The Hive summon their god-prince, Crota, and – if you can muster enough Light – you gather your allies to fight him in his fortress deep within the Moon's hollowed-out crust. Not long afterward, the House of Wolves turns on its Awoken leader, and the Reef calls on you and the other Guardians to crush the rebellion.
The Taken King
Destiny's year-two expansion introduces Oryx, the Taken King, who arrives amid the rings of Saturn aboard a Hive warship called the Dreadnaught. Oryx is an ancient sorcerer with the power to bend others' will to his own and, in doing so, transport them into another dimension – like a sort of evil, omniscient Tetsuya Mizuguchi. The Taken are creatures who have communed directly with the Darkness. They are, in a sense, the purest form of the Hive – though any sentient being, it seems, can be Taken. "What you call 'Darkness,' " says Oryx, creepily "is the end of your evolution."
The Traveler and its Guardians were not the only victims of the Taken War, though. In the aftermath of the campaign against Oryx and his Taken, the Cabal presence on Mars and Phobos lies in shambles, and the Guardians will almost certainly be the ones blamed when the Cabal Empire arrives.
Return of the Iron Lords
Rise of Iron and its mid-year content update, Age of Triumph, is where Destiny's first installment ends. It follows the last remaining Iron Lord, Saladin, as he attempts to rebuild the chivalrous order of proto-Guardians at the summit of Felwinter Peak – the Plaguelands-based location of the game's main social hub in Rise of Iron. A Golden Age nanotechnology called SIVA re-emerges due to the meddling of a Fallen religious sect called the Splicers – Fallen Devils seeking to harness cybernetic augmentation for the purposing of achieving godhood.
The Eve of the Coming War: Destiny 2
Dead Orbit's intel on interstellar comms has always suggested that the Cabal pose little threat to the City on Earth. Zavala disagreed – and it turns out he was right. The distress signal sent to the Cabal Empire's leader in the year-two story mission "Outbound Signal" reached its intended recipient, and now the Empire has brought the fight to Earth's doorstep, which explains the Destiny 2 reveal trailer.
A fleet of Cabal ships dominate the skies above the Last City, pillars of smoke rising from the wreckage. An orange energy field envelops the still-wounded Traveler. "Despite the sacrifice of many brave Guardians," says Zavala, "we lost everything – the Tower, the City, our home." According to the official Destiny YouTube account, "humanity's last safe city has fallen to an overwhelming invasion force led by Ghaul, the imposing commander of the brutal Red Legion. He has stripped the city's Guardians of their power, and forced the survivors to flee." To defeat him, it adds, "you must reunite humanity's scattered heroes, stand together, and fight back to reclaim our home."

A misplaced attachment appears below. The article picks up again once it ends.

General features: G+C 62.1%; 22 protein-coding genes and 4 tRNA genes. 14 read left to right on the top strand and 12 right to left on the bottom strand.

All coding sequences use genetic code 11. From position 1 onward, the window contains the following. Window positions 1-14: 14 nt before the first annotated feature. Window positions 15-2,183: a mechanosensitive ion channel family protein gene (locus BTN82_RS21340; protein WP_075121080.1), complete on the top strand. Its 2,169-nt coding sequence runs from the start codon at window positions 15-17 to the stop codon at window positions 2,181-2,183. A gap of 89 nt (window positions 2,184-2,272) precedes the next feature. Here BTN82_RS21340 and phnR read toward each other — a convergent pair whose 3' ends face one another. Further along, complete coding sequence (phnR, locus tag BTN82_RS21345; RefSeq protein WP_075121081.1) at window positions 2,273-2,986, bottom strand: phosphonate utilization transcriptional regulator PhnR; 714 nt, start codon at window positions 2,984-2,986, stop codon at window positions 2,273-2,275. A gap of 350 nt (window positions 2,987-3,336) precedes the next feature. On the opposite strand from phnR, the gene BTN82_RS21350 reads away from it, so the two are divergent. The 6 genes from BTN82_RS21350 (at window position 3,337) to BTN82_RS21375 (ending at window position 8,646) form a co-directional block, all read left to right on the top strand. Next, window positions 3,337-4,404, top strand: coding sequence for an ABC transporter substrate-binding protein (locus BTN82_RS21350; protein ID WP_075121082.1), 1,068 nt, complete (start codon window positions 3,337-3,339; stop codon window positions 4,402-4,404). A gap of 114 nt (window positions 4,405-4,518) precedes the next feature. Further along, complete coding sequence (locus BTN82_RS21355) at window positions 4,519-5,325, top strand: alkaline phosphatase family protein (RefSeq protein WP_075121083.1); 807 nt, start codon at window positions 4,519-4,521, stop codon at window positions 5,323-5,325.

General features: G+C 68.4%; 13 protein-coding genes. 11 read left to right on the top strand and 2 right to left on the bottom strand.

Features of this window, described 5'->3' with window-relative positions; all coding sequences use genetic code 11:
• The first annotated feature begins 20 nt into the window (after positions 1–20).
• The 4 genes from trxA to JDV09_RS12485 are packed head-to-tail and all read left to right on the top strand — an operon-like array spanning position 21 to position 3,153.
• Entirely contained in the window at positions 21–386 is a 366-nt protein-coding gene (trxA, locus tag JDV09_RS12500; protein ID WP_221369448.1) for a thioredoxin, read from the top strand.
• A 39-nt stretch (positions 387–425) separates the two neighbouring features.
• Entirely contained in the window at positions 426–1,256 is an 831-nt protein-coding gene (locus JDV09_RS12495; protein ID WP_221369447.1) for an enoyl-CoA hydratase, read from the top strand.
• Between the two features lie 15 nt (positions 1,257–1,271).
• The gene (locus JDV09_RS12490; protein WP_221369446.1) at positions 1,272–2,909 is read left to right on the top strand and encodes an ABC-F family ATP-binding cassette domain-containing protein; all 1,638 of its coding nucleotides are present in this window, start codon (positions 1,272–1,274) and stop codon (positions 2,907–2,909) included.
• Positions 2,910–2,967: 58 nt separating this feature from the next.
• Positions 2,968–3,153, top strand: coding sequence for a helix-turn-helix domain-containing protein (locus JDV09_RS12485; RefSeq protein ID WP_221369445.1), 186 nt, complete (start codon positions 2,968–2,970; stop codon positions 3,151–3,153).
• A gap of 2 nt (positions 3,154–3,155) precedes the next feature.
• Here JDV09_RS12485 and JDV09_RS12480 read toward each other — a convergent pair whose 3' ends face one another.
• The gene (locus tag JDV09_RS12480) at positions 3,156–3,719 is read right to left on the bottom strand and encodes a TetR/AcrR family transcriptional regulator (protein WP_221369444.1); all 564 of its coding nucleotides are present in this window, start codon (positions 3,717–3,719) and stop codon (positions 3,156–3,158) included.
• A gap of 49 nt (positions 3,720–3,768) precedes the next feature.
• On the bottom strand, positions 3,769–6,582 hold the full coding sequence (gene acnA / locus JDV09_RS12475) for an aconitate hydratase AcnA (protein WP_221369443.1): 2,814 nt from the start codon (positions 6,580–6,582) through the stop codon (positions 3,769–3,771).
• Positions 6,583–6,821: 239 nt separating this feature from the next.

The Grimoire mentions countless legendary Guardians who helped to shape the world we experienced in the first game, though we almost never saw them firsthand. If we're going to speculate on what the trailer and its description mean in more specific terms, Destiny 2 seems likely to bring some of these lost Guardians – Lysander, Osiris, Toland – back into the fold.
Bad news, though: the loss of the Tower means that the vault system located there has also been destroyed, taking all your precious Destiny loot with it. And further damage to the mysterious Traveler – along with the energy field glimpsed in the trailer – means starting from scratch, as far as character progression goes. This presents an opportunity for Bungie. If Guardians can no longer draw Light from the Traveler as they did in the original Destiny, that means you may have to seek out new sources of power elsewhere – perhaps on Golden Age worlds like Mercury, which we've scarcely seen yet. That could mean new classes and abilities to go along with them, and opportunities to take the narrative in some interesting new directions.
Given what we've learned from the Grimoire over the past three years, we know there's an incredible story waiting to be told, and the Destiny team certainly has the talent for the job. Let's just hope Bungie finally decides to tell it.
For further reading and viewing, check out the sources I consulted during the writing of this article: The Art of Destiny (Insight Editions, 2014), the Grimoire at Bungie.net, the Ishtar Collective, and the XPLore series by YouTube commentators Leah Loves Chief and My Name Is Byf.